@ Turbo Froggy "seems like only yesterday" That was over 70 years ago! Boy, I'm glad you are not someone to hold a grudge ! :) But, sad to recall hundreds of cities across the world abandoned both trolley cars (Trams) and trolley buses, as being too expensive and uncompetitive with buses and cars, without any encouragement from GM . The history of trams, trolley buses and suburban railways, is fascinating. Originally these services were constructed by suburban land developers as a method of attracting people to buy suburban house lots. As cars became more affordable and the massive expansion of the suburbs after the second world war, these networks were became too expensive to operate and maintain, as a result patronage further declined. Very few of these services were intra-suburb, but designed solely as transport to, and from the city core. In the city core, these services were seen as creating bottlenecks on narrow streets and their depots often occupied valuable development sites. Struggling cities, especially those with decaying urban cores, could no longer afford such services. I live in a city with the world largest Tram network, it functions along side a very extensive suburban rail network. It's also pretty unique having intra-suburban routes. Curiously, in a city who heavy industry is car manufacture, the tram network was preserved and even extended by a 1950's conservative government, headed by a farmer ! It's this transport network, which has preserved and protected the urban core of Melbourne from decay and depopulation, despite the growth of vast new suburbs. Where trolly-bus systems have been preserved, they have become very popular additions to city transport.
      goodoldgorr
      • 3 Hours Ago
      Is this fast charger been also compatible with the leaf, volt, tesla, focus ev, etc ?
      marcopolo
      • 3 Hours Ago
      As the article states there are many firms attempting to break into the urban commuter bus market with EV Buses. Why better progress hasn't been made is disappointing. Urban commuter buses would seem obvious candidates for EV construction. With long flat floors, ideal for battery installation and cooling, urban buses travel relatively short distances on fixed routes, at relatively low speeds. Fast charging facilities and other infrastructure is not logistically impossible. Proterra and Hyundai's fast charging developments are great news, but in my opinion the development of EREV buses using LPG/CNG to extend the vehicles range (or in emergencies) would be more practical in the interim. Like GM's Volt, such vehicles would establish a beachhead of acceptance for the value and practicality of EV buses. Anyone would think that the advantage of EV (and LPG/REEV) buses to the urban environment would be immediately noticeable, and greatly appreciated. Yet despite lot's of hopeful EV bus makers, (BYD, Proterra, Driveline, Allied, Advanced Vehicle Systems. Hyundai, PVI of France, Scania, Volvo, Daimler, JING, Yulon Heavy industries, and countless more), the adoption of EV buses seems limited to mostly token experimental services, or small applications like Chattanooga. Why ' Better Place' have ignored this potential market as the only possible practical use for 'battery swapping ' technology, remains a mystery. When asked in an interview, Better Place CEO's Evan Thornley, displayed his skills as a former politician, and avoided providing a decipherable reply ! I believe the main reason why EV/EREV buses haven't made better progress is not technical, but political ! Buses, are seen as the transport of the poor. Most systems operate unprofitably, with subsidized fares and mandated routes. Governments and Municipal authorities, see buses as an unattractive overhead. The cost of building a new bus infrastructure, attracts few votes, and becomes a low priority. In cities with existing trams and extensive suburban train networks, the cost of providing a marginally better bus service lacks priority. ( Cycle tracks, are politically more popular). Cities where buses are the only public transport, are usually too poor to afford to maintain existing services, let alone install new ones. Private investment in public transport services, is very rare. Where it exists, the bus company must operate within a very meagre fare subsidy, usually by public tender, that would never provide the sort of profit required to afford an EV bus fleet. It's ironic, that the largest single use of EV buses in the world, takes PRC coal miners and coal-fired power generation workers, to and from work ! I wish Proterra, (and all EV bus makers) all the best in advancing the adoption of EV technology in public transport. However, far more public support and awareness must be generated, if these manufacturers are to find profitable customers.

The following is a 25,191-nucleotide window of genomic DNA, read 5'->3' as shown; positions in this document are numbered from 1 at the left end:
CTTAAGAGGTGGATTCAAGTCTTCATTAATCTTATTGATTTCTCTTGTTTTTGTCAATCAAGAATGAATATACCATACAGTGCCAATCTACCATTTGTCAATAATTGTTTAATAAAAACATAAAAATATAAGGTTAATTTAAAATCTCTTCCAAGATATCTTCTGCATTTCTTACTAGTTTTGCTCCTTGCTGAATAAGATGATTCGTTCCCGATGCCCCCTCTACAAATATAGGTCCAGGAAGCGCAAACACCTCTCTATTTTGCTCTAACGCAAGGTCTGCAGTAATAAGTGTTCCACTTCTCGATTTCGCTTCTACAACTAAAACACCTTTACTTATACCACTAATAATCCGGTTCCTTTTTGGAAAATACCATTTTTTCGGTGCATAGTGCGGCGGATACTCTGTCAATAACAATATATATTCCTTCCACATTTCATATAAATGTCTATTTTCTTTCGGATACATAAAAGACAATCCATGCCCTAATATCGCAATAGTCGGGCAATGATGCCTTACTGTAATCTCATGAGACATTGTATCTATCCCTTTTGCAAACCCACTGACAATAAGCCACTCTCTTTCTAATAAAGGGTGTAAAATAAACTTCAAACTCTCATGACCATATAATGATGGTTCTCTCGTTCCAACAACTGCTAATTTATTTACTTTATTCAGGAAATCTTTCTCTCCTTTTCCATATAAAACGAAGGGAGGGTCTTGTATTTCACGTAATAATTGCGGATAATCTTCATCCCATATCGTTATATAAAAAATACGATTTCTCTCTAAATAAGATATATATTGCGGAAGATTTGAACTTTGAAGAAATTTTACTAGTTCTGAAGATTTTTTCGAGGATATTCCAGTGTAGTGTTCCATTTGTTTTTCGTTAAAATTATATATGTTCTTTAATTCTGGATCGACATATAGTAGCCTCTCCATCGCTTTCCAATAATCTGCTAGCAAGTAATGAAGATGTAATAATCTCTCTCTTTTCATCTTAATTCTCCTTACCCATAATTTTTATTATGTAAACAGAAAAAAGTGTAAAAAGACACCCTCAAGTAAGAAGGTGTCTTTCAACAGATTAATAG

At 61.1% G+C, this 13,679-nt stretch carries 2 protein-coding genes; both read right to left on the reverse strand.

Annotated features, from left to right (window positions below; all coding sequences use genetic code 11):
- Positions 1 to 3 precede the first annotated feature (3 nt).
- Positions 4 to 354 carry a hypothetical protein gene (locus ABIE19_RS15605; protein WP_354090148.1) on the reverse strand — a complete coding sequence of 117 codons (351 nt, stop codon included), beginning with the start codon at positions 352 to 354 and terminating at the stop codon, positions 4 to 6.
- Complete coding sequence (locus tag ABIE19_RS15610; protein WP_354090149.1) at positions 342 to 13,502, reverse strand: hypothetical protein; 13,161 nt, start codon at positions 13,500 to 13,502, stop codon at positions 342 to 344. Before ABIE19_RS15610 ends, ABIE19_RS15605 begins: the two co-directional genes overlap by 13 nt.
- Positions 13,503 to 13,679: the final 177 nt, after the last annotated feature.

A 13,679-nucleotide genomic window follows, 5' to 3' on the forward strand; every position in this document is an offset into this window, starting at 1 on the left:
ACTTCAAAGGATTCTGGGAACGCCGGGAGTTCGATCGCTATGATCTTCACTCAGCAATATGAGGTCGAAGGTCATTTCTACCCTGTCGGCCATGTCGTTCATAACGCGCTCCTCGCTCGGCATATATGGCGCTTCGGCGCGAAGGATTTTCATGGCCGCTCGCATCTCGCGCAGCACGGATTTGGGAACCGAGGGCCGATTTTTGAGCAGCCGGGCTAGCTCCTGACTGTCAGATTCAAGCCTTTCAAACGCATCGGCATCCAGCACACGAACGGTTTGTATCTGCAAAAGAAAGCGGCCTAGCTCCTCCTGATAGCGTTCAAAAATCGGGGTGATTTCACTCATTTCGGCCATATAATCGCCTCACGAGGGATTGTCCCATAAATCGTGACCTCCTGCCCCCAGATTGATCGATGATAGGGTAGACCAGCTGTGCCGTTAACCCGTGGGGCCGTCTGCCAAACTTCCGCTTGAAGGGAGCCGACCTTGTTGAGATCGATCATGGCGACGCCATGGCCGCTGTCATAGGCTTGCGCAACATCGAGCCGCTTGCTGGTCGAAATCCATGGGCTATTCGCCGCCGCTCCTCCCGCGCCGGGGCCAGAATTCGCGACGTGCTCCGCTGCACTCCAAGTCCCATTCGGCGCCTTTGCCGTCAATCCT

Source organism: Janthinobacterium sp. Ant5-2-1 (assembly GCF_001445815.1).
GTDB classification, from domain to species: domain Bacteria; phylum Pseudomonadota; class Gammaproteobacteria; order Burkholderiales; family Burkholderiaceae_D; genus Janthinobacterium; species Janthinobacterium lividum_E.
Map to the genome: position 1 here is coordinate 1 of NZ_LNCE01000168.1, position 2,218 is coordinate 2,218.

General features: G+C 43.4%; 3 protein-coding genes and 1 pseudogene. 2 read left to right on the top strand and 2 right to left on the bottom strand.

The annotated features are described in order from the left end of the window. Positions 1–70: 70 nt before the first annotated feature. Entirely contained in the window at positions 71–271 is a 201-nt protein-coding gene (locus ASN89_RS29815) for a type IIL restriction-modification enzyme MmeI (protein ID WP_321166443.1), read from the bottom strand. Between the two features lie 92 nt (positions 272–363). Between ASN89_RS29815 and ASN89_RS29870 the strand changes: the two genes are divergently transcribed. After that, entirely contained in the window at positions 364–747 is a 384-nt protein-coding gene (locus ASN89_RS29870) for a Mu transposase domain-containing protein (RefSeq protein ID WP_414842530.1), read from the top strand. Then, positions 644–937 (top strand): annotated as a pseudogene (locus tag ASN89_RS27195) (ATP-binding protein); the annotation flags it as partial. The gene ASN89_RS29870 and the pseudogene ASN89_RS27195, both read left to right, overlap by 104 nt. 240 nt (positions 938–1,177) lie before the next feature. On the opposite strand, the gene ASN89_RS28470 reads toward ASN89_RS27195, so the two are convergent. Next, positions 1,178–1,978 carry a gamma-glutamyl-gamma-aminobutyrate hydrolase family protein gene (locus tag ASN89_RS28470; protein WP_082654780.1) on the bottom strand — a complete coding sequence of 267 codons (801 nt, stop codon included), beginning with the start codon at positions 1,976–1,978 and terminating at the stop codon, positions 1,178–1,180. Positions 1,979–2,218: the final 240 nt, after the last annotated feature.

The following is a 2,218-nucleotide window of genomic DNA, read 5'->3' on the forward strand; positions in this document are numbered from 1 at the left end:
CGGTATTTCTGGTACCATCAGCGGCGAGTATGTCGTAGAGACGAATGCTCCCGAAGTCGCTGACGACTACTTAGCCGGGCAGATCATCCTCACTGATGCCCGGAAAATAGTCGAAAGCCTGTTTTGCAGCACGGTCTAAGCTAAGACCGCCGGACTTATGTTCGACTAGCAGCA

Aaron Howell
        • 3 Hours Ago
        @marcopolo
        A long, but good post. I live in the PRC (China) and the electric bus installations here are pretty good. I prefer taking them. The flat floors and lack of noise make them much better than their diesel counterparts. I think that if more people rode them, and saw how great they can be, adoption would gain more acceptance...especially when you look at the lower usage costs!
          marcopolo
          • 3 Hours Ago
          @Aaron Howell
          @ Aaron Howell Thank you for your reply. Which PRC city do you reside in ? ( 你住在哪? ) You are quite correct, the PRC government(s) and authorities have a very different attitude toward bus travel. I'm proud to say that of all the PRC's imported drive-train technology for EV buses, the most highly regarded is sourced from Liberty EV Engineering of the UK ! Googling 'electric buses in china' accesses " Images for Electric buses in china", which reveals a fascinating montage of the hundreds of different Buses and EV's produced in the People's Republic.